Recently, the Delhi High Court kicked in some steps to clear the huge backlog at the Indian Patent Office in terms of clearing patent applications and devising effective strategy to maintain time bound processing of the applications. This post is about the latest order delivered by Justice Vibhu Bakhru of the Delhi High Court in the matter of Nitto Denko v. UOI.
In 2013, Nitto Denko went to the Court flagging inordinate delay in the examination of their patent applications by the Patent Office. It was also argued that this delay was in complete disregard of the time schedule provided Rule 24B of the Patents Rules, 2003 (“Rules”). This was one of the most crucial developments in the Indian IP arena and Madhulika had blogged about it here. As she pointed out, under the current state of affairs it takes around 5-7 years to grant a patent application (!) and these delays effectively reduce the patent term to 13 years. Mr. Pravin Anand, of Anand and Anand represented the petitioner and Senior Advocate Pratibha Singh was the amicus in this case. You may read the order here.
This is the latest in a slew of developments to improvise the Indian Patent Office of late. I blogged about the integration of various new features into the search system at the Patent office recently here.
To quickly recapitulate, in November 2013, the Court asked the Controller to show compliance of Rule 24B. An affidavit was directed to be filed with respect to steps being taken at the Patent Office to ensure that Rule 24B(2) and (3) are observed. The Controller was also directed to state the year-wise pendency of applications until November 2013, and the estimated time by the Patent Office to clear the backlog.The Controller promptly filed an affidavit with the required information with the Court disclosing the steps to clear backlogs at the Indian Patent Office in a time bound manner.
The Government then appointed a Committee in December 2013 to address and formulate solutions to clear the pendency, specifically:
a. to come out with a programme for time-bound disposal of the pending patent applications.
b. to suggest ways and means to ensure that fresh applications can be decided within the statutory time limit fixed in this regard.
After two meetings, the committee submitted its report in March 2014. Justice Vibhu Bakhru of the Delhi High Court delivered the instant order.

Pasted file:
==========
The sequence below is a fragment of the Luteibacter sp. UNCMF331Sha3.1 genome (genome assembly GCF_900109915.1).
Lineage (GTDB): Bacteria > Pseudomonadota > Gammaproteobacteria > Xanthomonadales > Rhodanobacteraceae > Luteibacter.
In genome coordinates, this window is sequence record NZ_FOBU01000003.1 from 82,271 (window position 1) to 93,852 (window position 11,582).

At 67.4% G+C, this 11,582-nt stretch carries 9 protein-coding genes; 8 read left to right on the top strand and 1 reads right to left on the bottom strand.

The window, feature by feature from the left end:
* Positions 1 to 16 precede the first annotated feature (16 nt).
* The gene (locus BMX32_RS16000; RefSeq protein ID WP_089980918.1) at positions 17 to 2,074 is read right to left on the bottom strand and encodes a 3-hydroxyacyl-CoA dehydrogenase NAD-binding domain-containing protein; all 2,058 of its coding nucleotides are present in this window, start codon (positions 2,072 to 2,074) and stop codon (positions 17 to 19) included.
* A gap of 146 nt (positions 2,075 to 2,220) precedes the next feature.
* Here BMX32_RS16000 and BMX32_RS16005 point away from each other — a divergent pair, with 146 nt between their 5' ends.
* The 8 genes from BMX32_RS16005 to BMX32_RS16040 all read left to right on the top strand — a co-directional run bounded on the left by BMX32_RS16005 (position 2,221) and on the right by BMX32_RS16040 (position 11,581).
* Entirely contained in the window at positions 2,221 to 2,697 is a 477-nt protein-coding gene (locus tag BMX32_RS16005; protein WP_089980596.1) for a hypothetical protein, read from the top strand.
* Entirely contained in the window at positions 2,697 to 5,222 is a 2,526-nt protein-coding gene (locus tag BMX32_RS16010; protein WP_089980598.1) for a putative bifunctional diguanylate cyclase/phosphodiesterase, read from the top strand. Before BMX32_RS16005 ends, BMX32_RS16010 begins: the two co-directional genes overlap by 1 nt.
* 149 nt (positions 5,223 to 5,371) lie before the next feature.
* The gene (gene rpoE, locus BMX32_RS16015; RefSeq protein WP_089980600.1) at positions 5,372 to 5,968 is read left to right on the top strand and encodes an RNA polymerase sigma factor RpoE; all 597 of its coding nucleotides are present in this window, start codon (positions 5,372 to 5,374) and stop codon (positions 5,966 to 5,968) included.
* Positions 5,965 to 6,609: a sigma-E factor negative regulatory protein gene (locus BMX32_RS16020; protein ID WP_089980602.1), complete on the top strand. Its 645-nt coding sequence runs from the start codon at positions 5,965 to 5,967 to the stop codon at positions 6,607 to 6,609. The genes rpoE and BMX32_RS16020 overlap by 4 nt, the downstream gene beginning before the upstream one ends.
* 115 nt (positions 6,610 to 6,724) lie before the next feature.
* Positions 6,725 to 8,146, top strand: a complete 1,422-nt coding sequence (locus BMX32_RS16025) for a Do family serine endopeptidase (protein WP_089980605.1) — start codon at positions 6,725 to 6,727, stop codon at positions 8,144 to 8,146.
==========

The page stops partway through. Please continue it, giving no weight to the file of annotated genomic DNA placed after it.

On the issue of pendency, the Government took certain measures such as by increasing the manpower at the Office. However, the Court observed that the measure was not sufficient to reduce the pendency to a stage where the Controller can issue the examination reports within the prescribed period. Since the measure was inadequate, the parties were asked to suggest ways to clear back log of pending applications in a time bound manner. After considering the suggestions, the Court directed the Government to increase its manpower in the Patent Office by implementing the scheme of Modernisation and Strengthening of Intellectual Property Offices (MSIPO) within the next 9 months; pump in more money (apart from Rs 300 crores sanctioned already) to train and recruit examiners; to explore alternative means of recruitment through UPSC, IIT and GATE/NET examinations; implement the flexible complementing scheme to address and check high rate of attrition in the Patent Office.
Further, the Court directed the Government to constitute another committee to consider
(i) If expedited examination is not considered feasible, whether waiver of maintenance fee for the delayed period or other measures could be considered in order to compensate the patentees for the time consumed in the examination process.
(ii) As to whether the examination of patents applicants could be carried out of turn under the existing provisions of the Patents Act, 1970 and Rules made thereunder and if so, under what circumstances? What factors and terms and conditions to be considered for expedited or out of turn examination?
These questions are extremely pertinent. Under section 14(2) the patentee is required to pay a “maintenance fee” from the third year onwards, but under the present state of affairs, the maintenance fee is a burdensome added cost when the patent application itself takes 5-7 years to process. The Committee is expected to deliver a report March 2015.
 From the order:
1. The Ministry of Commerce and Industry and other concerned Ministries to take urgent steps so that posts proposed in the plan scheme of Modernisation and Strengthening of Intellectual Property Offices (MSIPO) could be created within a period of 9 months to enable issue of first
examination reports within reasonable time.
2. The Government to consider additional outlay apart from Rs.309.6 crores already approved by the cabinet Committee under the 12th Plan for creation of further posts of Examiners and Recruitment/Training of the newly recruited examiners.
3. The Government will further expedite the creation of posts sought under the 12th Plan in consultation with Department of Expenditure and Department of Personnel and Training within a period of 9 months.
4. The DIPP/Government may explore alternative methods of recruitment of examiners through UPSC, IITs or by using the second obtained through GATE/NET examination.
5. It is also directed that efforts should be made to ensure that the Flexible Complementing Scheme as approved by the committee is implemented at the earliest in consultation with other concerned departments specially Department of Personnel and Training and the Department of
Science and Technology for immediate implementation in the Indian Patent Office in order to resolve the issue of attrition.
6. The Government is directed to constitute a committee[ referred to in the part above].